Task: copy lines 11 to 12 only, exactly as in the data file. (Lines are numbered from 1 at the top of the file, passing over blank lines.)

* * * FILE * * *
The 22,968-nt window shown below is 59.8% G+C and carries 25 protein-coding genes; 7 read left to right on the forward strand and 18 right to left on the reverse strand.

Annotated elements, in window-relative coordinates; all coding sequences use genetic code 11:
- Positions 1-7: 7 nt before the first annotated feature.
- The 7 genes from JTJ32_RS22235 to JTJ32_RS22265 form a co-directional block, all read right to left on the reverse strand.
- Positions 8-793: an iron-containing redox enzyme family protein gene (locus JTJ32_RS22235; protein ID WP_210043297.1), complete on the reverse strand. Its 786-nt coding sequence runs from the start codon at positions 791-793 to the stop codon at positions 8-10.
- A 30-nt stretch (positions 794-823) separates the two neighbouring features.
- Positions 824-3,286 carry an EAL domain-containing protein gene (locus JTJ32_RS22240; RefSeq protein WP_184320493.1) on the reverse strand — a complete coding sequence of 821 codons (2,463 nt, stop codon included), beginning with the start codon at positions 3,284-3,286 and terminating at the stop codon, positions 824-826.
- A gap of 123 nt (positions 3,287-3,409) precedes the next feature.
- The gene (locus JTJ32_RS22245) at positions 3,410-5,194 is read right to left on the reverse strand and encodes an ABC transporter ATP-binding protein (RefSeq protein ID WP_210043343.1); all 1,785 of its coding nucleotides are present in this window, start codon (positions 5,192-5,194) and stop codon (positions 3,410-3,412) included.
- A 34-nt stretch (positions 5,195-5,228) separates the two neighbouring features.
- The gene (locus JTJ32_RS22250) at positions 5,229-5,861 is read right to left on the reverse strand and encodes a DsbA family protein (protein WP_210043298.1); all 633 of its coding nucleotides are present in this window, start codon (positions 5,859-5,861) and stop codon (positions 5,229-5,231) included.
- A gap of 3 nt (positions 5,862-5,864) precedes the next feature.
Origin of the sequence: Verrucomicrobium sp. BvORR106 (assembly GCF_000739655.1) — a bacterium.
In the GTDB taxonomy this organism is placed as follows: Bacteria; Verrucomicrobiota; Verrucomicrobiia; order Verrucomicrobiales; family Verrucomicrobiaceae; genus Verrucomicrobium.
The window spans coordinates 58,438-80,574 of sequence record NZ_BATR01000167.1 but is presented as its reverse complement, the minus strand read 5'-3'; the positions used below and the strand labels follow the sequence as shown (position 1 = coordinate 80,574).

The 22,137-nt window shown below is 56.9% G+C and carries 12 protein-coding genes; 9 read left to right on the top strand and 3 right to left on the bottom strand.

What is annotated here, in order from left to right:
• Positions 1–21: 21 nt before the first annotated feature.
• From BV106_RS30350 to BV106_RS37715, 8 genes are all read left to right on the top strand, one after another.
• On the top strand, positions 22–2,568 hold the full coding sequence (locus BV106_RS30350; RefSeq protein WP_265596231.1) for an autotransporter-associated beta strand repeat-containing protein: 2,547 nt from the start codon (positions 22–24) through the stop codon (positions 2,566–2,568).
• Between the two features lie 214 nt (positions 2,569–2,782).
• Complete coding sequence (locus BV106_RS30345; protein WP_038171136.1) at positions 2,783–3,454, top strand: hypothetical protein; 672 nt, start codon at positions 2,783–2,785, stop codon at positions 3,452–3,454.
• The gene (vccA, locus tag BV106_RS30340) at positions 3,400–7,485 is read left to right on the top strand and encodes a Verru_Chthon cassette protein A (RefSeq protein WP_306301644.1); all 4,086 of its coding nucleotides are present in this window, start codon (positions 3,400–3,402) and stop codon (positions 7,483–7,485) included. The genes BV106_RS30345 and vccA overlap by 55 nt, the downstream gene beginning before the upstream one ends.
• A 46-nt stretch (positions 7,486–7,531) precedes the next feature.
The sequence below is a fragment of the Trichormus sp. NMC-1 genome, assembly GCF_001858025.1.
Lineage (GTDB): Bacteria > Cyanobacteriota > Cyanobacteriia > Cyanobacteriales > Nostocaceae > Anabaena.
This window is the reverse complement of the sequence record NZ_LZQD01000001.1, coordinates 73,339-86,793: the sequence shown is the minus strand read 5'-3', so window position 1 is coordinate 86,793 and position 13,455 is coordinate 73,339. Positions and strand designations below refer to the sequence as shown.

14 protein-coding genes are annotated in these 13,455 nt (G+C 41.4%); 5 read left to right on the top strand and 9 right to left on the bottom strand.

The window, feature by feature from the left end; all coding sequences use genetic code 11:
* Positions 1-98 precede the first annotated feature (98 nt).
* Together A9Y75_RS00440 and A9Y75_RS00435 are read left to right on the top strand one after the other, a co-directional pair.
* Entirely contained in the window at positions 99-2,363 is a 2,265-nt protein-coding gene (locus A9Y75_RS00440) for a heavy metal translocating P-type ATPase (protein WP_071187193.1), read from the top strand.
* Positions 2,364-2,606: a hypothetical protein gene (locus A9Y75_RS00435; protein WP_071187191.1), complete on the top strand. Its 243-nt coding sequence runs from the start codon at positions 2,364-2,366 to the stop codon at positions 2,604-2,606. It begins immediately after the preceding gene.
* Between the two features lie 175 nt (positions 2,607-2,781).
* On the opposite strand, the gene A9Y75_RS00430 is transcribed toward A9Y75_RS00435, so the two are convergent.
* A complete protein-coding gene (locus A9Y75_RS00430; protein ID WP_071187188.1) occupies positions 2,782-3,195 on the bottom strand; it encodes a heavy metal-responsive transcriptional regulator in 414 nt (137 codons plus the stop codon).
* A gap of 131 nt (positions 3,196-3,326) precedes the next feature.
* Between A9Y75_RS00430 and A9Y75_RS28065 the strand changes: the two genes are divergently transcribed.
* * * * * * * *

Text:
- The gene (locus JTJ32_RS22250) at positions 5,229-5,861 is read right to left on the reverse strand and encodes a DsbA family protein (protein WP_210043298.1); all 633 of its coding nucleotides are present in this window, start codon (positions 5,859-5,861) and stop codon (positions 5,229-5,231) included.
- A gap of 3 nt (positions 5,862-5,864) precedes the next feature.